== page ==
for me nosetests was cached by bash to the system one in /usr/local/bin (while which nosetests was giving the proper result). I used this to clear it. – Raffi Nov 20 '15 at 10:20
  • 5
    Additionally, I had to deactivate and activate my virtualenv. – Bengt Feb 20 '16 at 15:51
  • I had a problem with PS1=${PS1:-} set when activating virtualenv (to overcome errors on unset variables). After removing this and switching to set +u, I had no problems anymore. – Juuso Ohtonen Jan 17 '18 at 6:24
14

To those of you finding this question later on: I get the import error if I don't have an __init__.py file in my tests directory.

My directory structure was like this:

./tests/
  ./test_some_random_stuff.py

If I ran nosetests:

nosetests -w tests

It would give the ImportError that everyone else is seeing. If I add a blank __init__.py file it works just fine:

./tests/
  ./__init__.py
  ./test_some_random_stuff.py
11

Another potential problem appears to be hyphens/dashes in the directory tree. I recently fixed a nose ImportError issue by renaming a directory from sub-dir to sub_dir.

3
  • @Nakilon stackoverflow.com/questions/2064329/… – Aman Jun 3 '13 at 19:15
  • 1
    @Aman, you realize difference between variable identifiers and file names? – Nakilon Jun 4 '13 at 8:57
  • Yeah...I always have a file that was similar to FooTests.py and it for some reason didn't like it...I renamed to Foo_Tests.py and it worked...seems a bit finicky. – Birdman Dec 3 '18 at 3:36
4

Of course if you have a syntax error in the module being imported that will cause this. For me the problem reared its head when I had a backup of a tests file with a path like module/tests.bak.py in the same directory as tests.py. Also, to deal with the init package/module problem in a Django app, you can run the following (in a bash/OSX shell) to make sure you don't have any init.pyc files lying around:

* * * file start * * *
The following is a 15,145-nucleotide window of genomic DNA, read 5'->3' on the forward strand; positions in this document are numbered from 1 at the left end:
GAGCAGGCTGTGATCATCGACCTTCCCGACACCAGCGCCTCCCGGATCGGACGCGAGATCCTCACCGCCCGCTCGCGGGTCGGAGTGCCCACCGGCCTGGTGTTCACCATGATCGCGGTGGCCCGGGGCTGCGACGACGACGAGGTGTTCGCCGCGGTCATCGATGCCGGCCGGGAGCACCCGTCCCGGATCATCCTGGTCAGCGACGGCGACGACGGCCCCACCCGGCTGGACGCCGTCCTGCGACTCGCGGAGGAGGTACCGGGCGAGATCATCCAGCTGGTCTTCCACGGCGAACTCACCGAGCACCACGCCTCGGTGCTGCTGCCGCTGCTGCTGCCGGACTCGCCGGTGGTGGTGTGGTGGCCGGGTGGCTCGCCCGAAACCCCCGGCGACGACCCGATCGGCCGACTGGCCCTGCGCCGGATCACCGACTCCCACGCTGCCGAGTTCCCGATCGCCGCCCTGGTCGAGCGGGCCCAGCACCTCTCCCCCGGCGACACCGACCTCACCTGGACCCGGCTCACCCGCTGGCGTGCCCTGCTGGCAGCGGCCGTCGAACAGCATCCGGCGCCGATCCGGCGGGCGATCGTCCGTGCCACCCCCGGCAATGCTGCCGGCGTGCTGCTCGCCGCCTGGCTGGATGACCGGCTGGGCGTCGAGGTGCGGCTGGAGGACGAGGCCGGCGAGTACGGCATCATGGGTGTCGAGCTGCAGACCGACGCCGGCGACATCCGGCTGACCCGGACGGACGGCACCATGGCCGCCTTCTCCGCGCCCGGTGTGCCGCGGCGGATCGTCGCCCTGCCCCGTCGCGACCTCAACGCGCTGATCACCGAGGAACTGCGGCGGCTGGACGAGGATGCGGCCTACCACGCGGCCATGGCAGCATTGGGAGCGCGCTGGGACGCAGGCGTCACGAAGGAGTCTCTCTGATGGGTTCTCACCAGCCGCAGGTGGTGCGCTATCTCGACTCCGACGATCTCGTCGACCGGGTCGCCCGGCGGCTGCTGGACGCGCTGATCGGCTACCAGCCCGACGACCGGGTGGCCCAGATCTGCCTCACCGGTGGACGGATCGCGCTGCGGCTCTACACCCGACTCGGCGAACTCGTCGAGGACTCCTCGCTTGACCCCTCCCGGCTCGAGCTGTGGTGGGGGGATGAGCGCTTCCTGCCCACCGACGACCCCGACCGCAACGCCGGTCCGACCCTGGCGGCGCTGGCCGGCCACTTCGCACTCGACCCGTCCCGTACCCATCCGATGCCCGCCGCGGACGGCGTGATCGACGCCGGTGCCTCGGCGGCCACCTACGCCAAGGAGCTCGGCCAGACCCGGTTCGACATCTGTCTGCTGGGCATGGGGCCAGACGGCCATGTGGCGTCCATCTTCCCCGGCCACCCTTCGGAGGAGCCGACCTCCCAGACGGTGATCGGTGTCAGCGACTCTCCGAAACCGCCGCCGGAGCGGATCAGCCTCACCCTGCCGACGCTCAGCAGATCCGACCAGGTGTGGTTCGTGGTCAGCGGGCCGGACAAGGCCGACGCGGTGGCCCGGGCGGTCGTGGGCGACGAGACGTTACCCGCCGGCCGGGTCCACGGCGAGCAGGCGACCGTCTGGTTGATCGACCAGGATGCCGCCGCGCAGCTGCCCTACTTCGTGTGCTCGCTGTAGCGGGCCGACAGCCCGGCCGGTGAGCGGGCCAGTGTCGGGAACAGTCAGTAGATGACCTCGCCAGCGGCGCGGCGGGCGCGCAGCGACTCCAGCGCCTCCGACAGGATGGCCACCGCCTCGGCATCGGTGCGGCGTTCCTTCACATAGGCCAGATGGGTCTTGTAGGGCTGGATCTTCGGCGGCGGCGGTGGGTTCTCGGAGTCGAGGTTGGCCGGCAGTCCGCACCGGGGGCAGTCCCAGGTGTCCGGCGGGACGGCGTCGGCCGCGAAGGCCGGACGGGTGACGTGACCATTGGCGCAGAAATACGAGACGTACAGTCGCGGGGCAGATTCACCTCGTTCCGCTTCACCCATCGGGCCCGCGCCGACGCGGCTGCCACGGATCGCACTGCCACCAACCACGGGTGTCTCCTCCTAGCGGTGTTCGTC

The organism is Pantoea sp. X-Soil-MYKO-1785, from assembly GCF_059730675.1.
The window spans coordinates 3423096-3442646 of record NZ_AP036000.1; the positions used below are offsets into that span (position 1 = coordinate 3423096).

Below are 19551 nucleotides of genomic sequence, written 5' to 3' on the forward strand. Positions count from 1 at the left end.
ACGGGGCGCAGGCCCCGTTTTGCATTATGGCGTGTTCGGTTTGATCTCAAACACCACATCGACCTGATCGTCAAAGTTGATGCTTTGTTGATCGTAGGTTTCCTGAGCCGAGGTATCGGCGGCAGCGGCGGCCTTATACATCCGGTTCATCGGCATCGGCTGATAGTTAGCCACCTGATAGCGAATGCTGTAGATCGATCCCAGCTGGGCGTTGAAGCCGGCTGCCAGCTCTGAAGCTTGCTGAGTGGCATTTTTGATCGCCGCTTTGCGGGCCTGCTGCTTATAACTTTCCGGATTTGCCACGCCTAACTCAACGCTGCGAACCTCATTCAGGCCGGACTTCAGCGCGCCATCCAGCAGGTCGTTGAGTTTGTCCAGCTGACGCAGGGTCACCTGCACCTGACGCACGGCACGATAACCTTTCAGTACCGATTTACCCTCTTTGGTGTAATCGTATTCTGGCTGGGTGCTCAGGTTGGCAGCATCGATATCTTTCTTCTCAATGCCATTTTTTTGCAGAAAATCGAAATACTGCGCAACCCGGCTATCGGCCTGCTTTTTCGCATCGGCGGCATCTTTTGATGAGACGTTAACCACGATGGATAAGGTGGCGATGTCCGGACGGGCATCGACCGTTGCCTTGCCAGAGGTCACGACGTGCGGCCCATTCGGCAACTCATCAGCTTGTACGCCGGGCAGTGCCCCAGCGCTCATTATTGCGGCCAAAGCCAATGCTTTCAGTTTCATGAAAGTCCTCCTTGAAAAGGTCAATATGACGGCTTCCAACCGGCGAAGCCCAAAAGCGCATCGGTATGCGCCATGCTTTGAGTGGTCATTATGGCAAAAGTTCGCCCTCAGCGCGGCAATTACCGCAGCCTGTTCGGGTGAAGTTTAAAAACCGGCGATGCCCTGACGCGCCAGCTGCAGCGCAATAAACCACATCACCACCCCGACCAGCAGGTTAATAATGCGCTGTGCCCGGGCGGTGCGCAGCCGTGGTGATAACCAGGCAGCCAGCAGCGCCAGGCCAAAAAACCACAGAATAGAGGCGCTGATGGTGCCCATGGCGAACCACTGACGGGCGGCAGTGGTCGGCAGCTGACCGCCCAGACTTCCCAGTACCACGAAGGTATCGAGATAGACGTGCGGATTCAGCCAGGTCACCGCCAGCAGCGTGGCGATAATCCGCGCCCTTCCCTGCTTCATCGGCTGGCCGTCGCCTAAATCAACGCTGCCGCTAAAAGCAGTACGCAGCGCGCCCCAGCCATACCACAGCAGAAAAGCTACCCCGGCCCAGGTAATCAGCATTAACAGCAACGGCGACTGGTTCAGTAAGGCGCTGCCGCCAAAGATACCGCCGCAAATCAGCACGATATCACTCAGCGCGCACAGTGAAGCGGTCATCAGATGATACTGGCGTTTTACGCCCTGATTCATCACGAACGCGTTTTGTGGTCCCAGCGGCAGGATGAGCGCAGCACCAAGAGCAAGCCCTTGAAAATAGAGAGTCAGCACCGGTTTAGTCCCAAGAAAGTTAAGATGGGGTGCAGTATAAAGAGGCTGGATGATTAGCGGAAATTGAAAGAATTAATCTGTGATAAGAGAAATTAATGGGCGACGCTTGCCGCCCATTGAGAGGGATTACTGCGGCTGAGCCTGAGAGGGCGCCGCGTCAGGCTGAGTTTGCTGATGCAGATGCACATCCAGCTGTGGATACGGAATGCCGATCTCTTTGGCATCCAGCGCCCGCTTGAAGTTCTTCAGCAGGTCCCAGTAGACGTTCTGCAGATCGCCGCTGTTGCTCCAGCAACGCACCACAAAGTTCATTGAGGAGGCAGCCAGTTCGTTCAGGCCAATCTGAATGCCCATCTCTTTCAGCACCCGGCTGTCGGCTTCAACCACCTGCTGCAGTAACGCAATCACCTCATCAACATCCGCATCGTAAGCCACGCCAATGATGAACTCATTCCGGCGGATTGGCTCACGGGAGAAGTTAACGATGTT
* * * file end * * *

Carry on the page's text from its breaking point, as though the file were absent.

find . -name '*.pyc' -delete
4

I got this error message because I run the nosetests command from the wrong directory.

Silly, but happens.

1
  • Can you please add some details to your answer? What directory did you run it from? Why is it wrong? What would be the right directory? Running nosetests in a directory with no tests at all will result in Ran 0 tests, not any import error. In its present form this answer is not useful. – gerrit Feb 19 '19 at 10:08
3

For example, with the following directory structure, if you want to run nosetests in m1, m2 or m3 to test some functions in n.py, you should use from m2.m3 import n in test.py.

m1
└── m2
    ├── __init__.py
    └── m3
        ├── __init__.py
        ├── n.py
        └── test
            └── test.py
2

I just ran into one more thing that might cause this issue: naming of tests in the form testname.test.py. That extra . confounds nose and leads to it importing things it should not. I suppose it may be obvious that using unconventional test naming conventions will break things, but I thought it might be worth noting.

1

Just to complete the question: If you're struggling with structure like this:

project
├── m1
├    ├── __init__.py
├    ├── foo1.py
├    └──m2
├       ├── __init__.py
├       └── foo2.py
├
└── test
     ├── __init__.py
     └── test.py

And maybe you want to run test from a path outside the project, include your project path inside your PYTHONPATH.

export PYTHONPATH=$PYTHONPATH:$HOME/path/to/project

paste it inside your .profile. If you're under a virtual environment, paste it inside the activate in your venv root